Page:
A dozen or more screenwriters who regularly need solid script notes before pitching at major studios and production companies
Several screenwriters who use our feedback to tweak their screenplays prior to submitting for contests, including one who made it into the Nicholl Fellowship
Many overseas distributors/producers who use our script coverage to help determine which films to finance
Several hyper-competitive screenwriters who’ve gone through our entire roster of analysts to get the maximum amount of opinions on their scripts
Producers who use our service to firm up scripts and give them that “one last look” prior to sending them out to name talent when putting together packages
“How qualified are the script readers reading my screenplay?”
Our readers come from all sorts of film industry backgrounds: development, production, post-production – you name it. Each reader is brought aboard the Screenplay Readers team only if they have 5-10 or more years of comprehensive film industry experience and a presentable, hard-copy track record of critiquing screenplays. In addition, their writing style and critical voice is vetted for several key traits: fastidiousness, insight, verbal articulation, and the ability to synthesize solutions and suggestions. If they don’t have all these qualities, we simply don’t offer them a contract with Screenplay Readers. An estimated one out of 300 applicants are brought aboard our team. Feel free to check out our reader roster for their bios.
“But what if I don’t agree with the coverage you provide for my screenplay?”
We’re writers too, so we know what it feels like to receive criticism on our work, and believe me, it’s not always fun. But it’s our view that without consistent, critical feedback on our screenwriting, from a variety of sources, we don’t get very far as screenwriters. Use our script notes and coverage to guide your next draft, or cherry pick the notes you think will help your work the most.
“Do you instruct your readers to tell me my screenwriting is awesome, even when it’s not, in order to get me to come back for more?”
Ugh. No. Some services might do this, but we sure as heck don’t. We tell our readers this: be honest, be objective, be brief, be specific, and make helpful suggestions as to how to fix the bigger problems, but never lie, and never spin the coverage in a positive direction just to make a client happy. If a client requires that sort of cheeseball treatment, we ask them to go elsewhere. According to a recent survey, overwhelmingly, our clients told us they come back for our brutal honesty and our expertise first, followed by our emphasis on remaining as objective as a coverage would be from an agency or studio.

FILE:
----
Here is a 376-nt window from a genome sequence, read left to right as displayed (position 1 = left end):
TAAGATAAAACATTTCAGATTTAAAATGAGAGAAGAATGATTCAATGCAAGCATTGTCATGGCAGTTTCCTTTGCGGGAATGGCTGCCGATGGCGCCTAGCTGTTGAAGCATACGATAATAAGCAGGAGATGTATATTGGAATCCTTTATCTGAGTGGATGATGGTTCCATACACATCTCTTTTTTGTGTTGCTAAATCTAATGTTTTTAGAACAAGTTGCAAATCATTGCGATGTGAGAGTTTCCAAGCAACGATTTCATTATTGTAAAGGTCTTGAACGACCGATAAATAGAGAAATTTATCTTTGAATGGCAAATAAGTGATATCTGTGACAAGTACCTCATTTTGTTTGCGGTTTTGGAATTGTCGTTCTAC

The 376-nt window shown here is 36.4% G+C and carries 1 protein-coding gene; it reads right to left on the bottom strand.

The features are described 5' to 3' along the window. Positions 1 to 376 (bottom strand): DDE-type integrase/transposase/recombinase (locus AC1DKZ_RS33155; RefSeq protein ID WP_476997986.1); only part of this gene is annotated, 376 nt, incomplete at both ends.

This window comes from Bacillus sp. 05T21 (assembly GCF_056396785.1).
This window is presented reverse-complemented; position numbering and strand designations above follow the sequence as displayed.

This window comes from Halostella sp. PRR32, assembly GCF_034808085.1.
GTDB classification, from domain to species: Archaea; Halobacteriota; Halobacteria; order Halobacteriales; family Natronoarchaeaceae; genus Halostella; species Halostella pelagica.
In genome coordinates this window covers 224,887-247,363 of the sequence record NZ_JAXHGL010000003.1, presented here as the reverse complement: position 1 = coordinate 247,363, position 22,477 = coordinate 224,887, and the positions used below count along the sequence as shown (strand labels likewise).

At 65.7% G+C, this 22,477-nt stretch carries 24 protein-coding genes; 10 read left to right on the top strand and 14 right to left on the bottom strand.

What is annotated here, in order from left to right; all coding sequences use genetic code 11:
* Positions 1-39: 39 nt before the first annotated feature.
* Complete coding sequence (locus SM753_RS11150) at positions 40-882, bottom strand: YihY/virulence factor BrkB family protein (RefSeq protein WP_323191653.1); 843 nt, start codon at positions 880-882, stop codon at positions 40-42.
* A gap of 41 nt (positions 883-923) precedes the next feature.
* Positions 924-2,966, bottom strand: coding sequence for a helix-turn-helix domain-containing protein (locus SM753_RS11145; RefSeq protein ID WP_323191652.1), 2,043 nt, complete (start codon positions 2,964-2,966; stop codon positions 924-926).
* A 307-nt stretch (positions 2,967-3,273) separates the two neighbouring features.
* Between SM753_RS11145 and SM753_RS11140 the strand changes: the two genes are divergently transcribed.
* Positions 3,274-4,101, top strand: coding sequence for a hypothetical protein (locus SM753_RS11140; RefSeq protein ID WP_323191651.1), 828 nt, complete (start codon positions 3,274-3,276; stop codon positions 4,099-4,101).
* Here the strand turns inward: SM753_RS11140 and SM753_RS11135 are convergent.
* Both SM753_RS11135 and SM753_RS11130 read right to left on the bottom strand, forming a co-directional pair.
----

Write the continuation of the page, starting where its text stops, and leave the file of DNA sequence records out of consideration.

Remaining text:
Some popular myths about screenplay coverage:
MYTH #1: “You MUST have script coverage in order to get your script sold or represented”
You absolutely do not need any coverage service to get your script sold or represented, but without blunt feedback, you can’t know what’s making producers and agents put your script down half way, or even ten pages into it.
MYTH #2: “You need a script coverage service in order to improve your script”
We always encourage clients to get as much free feedback as possible before working with us. Writers groups, forums, friends and family – all are good. But all of that takes a lot of time and energy, and notes from non-industry friends aren’t always as honest or critical as they should be.
Screenplay Readers vs. The Runners-Up
From 5 days to 3-4 weeks
$65 – $375
Style of Analysis
Expert, constructive, brutally honest, detailed, objective, and insightful
Thin, fluffy, or even repasted tips and tropes from popular books like Save The Cat
Quality of Analysts
A full staff of paid, expert script analysts, each with 5-20+ years of film industry and/or motion picture development experience
Many companies employ severely underpaid/first-time readers or even students and interns
Years in business
17+ (Established 1999)
1-2 on average. (It seems a new one pops up every week)
A full roster of readers with at least 5 years development / film industry experience and razor-sharp critical chops
Most seem to be anonymous, so it’s hard to tell.
No (See above)
Actual customer reviews (Just from the past few days)